Gene Matthews has welcomed a call that data on clinical trials should be shared more widely.
Clinical trials lawyer Gene Matthews, who acted for four drug trial volunteers injured in the Northwick Park drug trial, has welcomed a recent editorial in the New England Journal of Medicine on the importance of sharing data from clinical trials.
The International Committee of Medical Journals Editors (ICMJE) stated in the editorial that it believes that there is an ethical obligation to share information from interventional clinical trials as participants in such trials are putting themselves at risk.
A recent clinical trial in France resulted in the death of one man, and the serious injury of a number of other participants in the trial of painkiller BIA 10-2474.
A number of organisations, including the Royal Statistical Society and the British Pharmaceutical Society, have called for the early release of data about the design of the trial.
The pharmaceutical company that commissioned the trial, Bial, has released only partial information about the drug trial, citing commercial confidentiality as a reason for the lack of full transparency about the trial.
The ICMJE has published recommendations for the conduct, reporting, editing and publication of scholarly work in medical journals which propose that for publication of a clinical trial report in member journals authors would have to share with others the deidentified individual patient data (IPD) providing the basis of the results in the article no later than six months after publication.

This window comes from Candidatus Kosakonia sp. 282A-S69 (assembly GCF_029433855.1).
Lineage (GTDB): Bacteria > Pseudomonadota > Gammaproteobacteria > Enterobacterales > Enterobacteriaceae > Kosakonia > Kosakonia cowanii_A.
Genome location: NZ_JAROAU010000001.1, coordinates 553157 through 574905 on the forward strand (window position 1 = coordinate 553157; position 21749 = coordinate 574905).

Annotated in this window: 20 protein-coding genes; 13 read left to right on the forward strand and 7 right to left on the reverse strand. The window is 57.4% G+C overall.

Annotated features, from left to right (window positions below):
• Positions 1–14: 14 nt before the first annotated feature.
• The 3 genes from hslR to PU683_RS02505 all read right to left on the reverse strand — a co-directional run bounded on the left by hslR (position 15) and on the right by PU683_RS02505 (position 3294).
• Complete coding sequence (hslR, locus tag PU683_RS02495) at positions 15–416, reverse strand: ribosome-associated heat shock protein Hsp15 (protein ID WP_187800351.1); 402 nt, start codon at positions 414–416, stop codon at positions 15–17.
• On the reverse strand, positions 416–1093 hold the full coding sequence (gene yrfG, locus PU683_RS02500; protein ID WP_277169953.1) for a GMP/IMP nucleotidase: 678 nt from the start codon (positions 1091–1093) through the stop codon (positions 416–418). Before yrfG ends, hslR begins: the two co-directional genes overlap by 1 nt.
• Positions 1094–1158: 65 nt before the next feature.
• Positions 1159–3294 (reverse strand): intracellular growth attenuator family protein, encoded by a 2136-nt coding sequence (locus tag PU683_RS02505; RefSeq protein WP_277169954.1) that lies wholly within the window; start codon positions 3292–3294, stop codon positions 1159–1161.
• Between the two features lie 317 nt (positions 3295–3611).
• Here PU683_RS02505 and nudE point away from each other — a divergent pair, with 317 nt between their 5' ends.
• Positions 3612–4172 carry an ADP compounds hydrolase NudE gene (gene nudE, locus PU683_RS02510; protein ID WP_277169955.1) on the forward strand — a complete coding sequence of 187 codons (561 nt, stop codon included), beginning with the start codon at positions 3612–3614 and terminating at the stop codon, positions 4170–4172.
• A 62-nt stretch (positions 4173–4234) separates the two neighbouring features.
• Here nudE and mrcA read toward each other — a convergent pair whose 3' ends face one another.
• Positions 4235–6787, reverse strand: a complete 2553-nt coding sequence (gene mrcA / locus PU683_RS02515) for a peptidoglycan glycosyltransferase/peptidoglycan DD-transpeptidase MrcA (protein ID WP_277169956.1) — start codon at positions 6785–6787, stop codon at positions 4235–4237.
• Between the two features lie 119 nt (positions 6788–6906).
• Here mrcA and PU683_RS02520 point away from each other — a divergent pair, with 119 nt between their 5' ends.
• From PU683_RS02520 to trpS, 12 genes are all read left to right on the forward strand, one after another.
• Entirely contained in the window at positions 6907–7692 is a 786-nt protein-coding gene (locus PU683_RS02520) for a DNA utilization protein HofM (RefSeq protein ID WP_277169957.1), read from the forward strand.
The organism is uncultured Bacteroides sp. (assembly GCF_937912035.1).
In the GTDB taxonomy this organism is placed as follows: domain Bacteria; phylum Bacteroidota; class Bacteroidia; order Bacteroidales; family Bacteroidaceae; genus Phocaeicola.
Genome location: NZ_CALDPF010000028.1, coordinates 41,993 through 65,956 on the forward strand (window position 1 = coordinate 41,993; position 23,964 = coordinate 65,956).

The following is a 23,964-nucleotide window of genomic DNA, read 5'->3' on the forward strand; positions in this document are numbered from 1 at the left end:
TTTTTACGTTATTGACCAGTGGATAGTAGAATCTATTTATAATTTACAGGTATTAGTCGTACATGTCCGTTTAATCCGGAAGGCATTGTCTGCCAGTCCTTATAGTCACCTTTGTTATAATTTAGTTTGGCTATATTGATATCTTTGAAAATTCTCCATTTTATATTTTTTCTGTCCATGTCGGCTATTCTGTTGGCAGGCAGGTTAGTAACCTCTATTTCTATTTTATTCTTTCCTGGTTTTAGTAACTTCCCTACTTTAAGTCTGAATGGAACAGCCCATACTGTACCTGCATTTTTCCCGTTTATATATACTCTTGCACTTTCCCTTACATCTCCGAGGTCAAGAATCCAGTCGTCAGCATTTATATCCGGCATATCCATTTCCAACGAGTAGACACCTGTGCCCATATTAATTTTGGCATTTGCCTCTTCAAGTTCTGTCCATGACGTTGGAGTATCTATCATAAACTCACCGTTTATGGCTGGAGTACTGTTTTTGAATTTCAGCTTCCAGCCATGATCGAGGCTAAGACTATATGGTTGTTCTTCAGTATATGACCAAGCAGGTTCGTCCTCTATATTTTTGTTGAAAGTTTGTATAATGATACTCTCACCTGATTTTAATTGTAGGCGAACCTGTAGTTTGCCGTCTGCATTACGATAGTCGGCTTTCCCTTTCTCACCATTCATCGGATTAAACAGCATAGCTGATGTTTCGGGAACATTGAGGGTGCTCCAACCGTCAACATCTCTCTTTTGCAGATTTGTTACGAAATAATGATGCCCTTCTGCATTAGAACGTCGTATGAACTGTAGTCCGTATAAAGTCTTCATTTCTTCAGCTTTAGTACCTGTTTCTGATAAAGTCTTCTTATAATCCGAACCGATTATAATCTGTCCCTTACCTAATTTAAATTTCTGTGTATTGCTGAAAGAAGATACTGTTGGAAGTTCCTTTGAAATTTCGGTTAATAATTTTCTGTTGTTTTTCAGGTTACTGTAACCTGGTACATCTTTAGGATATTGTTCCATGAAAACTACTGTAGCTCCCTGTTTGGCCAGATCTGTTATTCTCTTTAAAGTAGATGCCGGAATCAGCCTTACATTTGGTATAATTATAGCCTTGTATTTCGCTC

The ICMJE also suggest that authors include a plan for data sharing as a component of clinical trial registration.
The ICMJE hope that the requirement for full transparency around clinical trials will have a positive effect on the way in which clinical trials are planned, conducted and reported.
Drug trial lawyer Gene Matthews said:
“ICMJE proposals should be warmly welcomed by the pharmaceutical, scientific and medical communities.
“Participants in clinical trials put themselves forward to assist the safe development of new and important drugs – those individuals accept this risk on behalf of the wider community for the betterment of us all.
“It is a betrayal of that agreement that the data generated, as result of those clinical trials, is not always made available to the wider scientific and medical community. Responsible data-sharing has the ability to prevent selective publication/ reporting of research outcomes and unnecessary duplication of research effort. These proposals help to put the hopes and wishes of trial participants back at the centre of safe drug development.”